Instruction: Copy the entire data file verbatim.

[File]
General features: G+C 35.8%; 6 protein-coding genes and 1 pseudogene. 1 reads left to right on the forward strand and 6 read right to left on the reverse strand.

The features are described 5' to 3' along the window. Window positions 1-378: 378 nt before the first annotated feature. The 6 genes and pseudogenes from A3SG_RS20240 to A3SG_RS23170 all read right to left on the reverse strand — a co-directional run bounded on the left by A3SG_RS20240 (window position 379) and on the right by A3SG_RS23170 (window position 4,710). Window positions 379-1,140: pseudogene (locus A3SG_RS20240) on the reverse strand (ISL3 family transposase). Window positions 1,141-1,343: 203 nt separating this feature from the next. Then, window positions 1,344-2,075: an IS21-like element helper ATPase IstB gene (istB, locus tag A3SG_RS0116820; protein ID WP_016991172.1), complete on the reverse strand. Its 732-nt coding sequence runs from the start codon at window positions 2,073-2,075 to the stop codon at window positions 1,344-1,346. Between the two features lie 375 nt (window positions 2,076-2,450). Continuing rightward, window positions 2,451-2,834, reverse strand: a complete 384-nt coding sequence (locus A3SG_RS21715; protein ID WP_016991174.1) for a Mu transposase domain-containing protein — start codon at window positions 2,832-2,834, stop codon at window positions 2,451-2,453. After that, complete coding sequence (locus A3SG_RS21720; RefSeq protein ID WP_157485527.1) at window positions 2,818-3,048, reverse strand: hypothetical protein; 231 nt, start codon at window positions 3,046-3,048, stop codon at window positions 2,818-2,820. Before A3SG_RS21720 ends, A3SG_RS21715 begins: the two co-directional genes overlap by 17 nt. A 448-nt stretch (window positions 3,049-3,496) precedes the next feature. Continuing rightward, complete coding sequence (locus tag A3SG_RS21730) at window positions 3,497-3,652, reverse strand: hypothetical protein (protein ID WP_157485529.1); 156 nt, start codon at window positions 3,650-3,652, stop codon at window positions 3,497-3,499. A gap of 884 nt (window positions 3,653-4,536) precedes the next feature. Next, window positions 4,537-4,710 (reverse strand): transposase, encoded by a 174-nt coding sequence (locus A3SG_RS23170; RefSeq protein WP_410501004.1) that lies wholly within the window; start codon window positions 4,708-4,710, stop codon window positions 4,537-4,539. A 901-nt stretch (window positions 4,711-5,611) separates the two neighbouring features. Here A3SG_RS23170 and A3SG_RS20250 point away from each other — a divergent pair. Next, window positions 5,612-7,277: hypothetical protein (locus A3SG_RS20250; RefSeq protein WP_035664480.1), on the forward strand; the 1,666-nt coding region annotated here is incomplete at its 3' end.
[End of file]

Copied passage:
General features: G+C 35.8%; 6 protein-coding genes and 1 pseudogene. 1 reads left to right on the forward strand and 6 read right to left on the reverse strand.

The features are described 5' to 3' along the window. Window positions 1-378: 378 nt before the first annotated feature. The 6 genes and pseudogenes from A3SG_RS20240 to A3SG_RS23170 all read right to left on the reverse strand — a co-directional run bounded on the left by A3SG_RS20240 (window position 379) and on the right by A3SG_RS23170 (window position 4,710). Window positions 379-1,140: pseudogene (locus A3SG_RS20240) on the reverse strand (ISL3 family transposase). Window positions 1,141-1,343: 203 nt separating this feature from the next. Then, window positions 1,344-2,075: an IS21-like element helper ATPase IstB gene (istB, locus tag A3SG_RS0116820; protein ID WP_016991172.1), complete on the reverse strand. Its 732-nt coding sequence runs from the start codon at window positions 2,073-2,075 to the stop codon at window positions 1,344-1,346. Between the two features lie 375 nt (window positions 2,076-2,450). Continuing rightward, window positions 2,451-2,834, reverse strand: a complete 384-nt coding sequence (locus A3SG_RS21715; protein ID WP_016991174.1) for a Mu transposase domain-containing protein — start codon at window positions 2,832-2,834, stop codon at window positions 2,451-2,453. After that, complete coding sequence (locus A3SG_RS21720; RefSeq protein ID WP_157485527.1) at window positions 2,818-3,048, reverse strand: hypothetical protein; 231 nt, start codon at window positions 3,046-3,048, stop codon at window positions 2,818-2,820. Before A3SG_RS21720 ends, A3SG_RS21715 begins: the two co-directional genes overlap by 17 nt. A 448-nt stretch (window positions 3,049-3,496) precedes the next feature. Continuing rightward, complete coding sequence (locus tag A3SG_RS21730) at window positions 3,497-3,652, reverse strand: hypothetical protein (protein ID WP_157485529.1); 156 nt, start codon at window positions 3,650-3,652, stop codon at window positions 3,497-3,499. A gap of 884 nt (window positions 3,653-4,536) precedes the next feature. Next, window positions 4,537-4,710 (reverse strand): transposase, encoded by a 174-nt coding sequence (locus A3SG_RS23170; RefSeq protein WP_410501004.1) that lies wholly within the window; start codon window positions 4,708-4,710, stop codon window positions 4,537-4,539. A 901-nt stretch (window positions 4,711-5,611) separates the two neighbouring features. Here A3SG_RS23170 and A3SG_RS20250 point away from each other — a divergent pair. Next, window positions 5,612-7,277: hypothetical protein (locus A3SG_RS20250; RefSeq protein WP_035664480.1), on the forward strand; the 1,666-nt coding region annotated here is incomplete at its 3' end.